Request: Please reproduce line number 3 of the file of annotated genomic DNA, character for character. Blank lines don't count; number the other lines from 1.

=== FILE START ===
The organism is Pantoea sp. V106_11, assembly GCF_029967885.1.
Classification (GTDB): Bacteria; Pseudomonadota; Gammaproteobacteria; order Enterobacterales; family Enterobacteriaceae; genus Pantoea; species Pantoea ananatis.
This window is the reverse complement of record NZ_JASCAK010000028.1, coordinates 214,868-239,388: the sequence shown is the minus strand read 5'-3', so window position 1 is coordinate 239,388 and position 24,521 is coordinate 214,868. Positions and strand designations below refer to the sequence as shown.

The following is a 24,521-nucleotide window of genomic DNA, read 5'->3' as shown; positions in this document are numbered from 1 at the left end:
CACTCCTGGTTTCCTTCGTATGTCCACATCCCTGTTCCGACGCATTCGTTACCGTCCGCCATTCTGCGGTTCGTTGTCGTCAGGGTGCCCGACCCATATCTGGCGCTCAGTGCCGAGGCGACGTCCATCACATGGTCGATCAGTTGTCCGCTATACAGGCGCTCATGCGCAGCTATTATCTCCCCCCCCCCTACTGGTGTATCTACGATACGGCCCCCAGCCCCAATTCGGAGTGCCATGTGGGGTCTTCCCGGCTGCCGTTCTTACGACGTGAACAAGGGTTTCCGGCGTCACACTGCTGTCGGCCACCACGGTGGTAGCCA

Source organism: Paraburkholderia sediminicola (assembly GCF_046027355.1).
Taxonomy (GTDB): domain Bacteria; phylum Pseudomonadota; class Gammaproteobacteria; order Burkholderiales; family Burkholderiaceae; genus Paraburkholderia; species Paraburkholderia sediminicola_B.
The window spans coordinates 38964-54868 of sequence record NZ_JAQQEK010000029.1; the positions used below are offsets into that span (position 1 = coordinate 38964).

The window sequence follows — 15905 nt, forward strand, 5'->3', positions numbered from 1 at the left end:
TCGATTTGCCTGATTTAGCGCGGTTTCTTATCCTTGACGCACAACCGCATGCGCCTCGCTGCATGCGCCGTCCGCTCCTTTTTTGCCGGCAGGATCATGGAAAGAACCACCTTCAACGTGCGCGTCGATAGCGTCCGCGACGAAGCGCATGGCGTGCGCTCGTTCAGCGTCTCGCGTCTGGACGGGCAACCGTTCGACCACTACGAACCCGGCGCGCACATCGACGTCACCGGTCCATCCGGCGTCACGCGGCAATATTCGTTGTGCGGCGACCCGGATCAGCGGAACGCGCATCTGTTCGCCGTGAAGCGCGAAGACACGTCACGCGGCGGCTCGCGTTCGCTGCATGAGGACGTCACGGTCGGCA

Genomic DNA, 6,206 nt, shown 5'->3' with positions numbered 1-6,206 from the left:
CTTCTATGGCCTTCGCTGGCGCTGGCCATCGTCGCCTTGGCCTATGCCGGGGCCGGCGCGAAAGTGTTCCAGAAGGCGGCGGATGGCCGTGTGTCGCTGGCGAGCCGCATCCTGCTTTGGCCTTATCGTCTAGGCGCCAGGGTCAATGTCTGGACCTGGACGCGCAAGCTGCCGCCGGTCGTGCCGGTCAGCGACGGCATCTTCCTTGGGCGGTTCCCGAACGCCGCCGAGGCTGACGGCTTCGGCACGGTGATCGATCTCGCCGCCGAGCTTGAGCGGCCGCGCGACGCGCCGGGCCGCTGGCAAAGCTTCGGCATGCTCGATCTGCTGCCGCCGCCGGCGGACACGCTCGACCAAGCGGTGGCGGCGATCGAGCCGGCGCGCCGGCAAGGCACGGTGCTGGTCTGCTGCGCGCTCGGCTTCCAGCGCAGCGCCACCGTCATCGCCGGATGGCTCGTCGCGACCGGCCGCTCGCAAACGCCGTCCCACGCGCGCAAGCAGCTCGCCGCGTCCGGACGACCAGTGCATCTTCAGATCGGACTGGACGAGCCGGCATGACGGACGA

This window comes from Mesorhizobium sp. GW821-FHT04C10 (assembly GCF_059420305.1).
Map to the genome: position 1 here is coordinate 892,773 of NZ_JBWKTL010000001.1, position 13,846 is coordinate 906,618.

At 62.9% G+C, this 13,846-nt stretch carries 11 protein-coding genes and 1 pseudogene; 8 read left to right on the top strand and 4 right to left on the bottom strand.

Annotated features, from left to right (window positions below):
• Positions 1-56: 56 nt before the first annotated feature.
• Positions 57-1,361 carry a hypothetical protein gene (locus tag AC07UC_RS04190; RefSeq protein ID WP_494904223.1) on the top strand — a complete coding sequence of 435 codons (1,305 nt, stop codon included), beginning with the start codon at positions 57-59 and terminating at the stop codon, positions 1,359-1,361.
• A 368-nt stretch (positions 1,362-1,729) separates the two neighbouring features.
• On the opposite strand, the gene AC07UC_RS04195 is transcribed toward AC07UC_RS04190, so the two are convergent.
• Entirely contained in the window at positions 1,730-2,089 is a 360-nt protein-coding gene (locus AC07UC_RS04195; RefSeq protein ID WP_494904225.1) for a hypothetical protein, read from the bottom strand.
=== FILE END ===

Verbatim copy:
This window is the reverse complement of record NZ_JASCAK010000028.1, coordinates 214,868-239,388: the sequence shown is the minus strand read 5'-3', so window position 1 is coordinate 239,388 and position 24,521 is coordinate 214,868. Positions and strand designations below refer to the sequence as shown.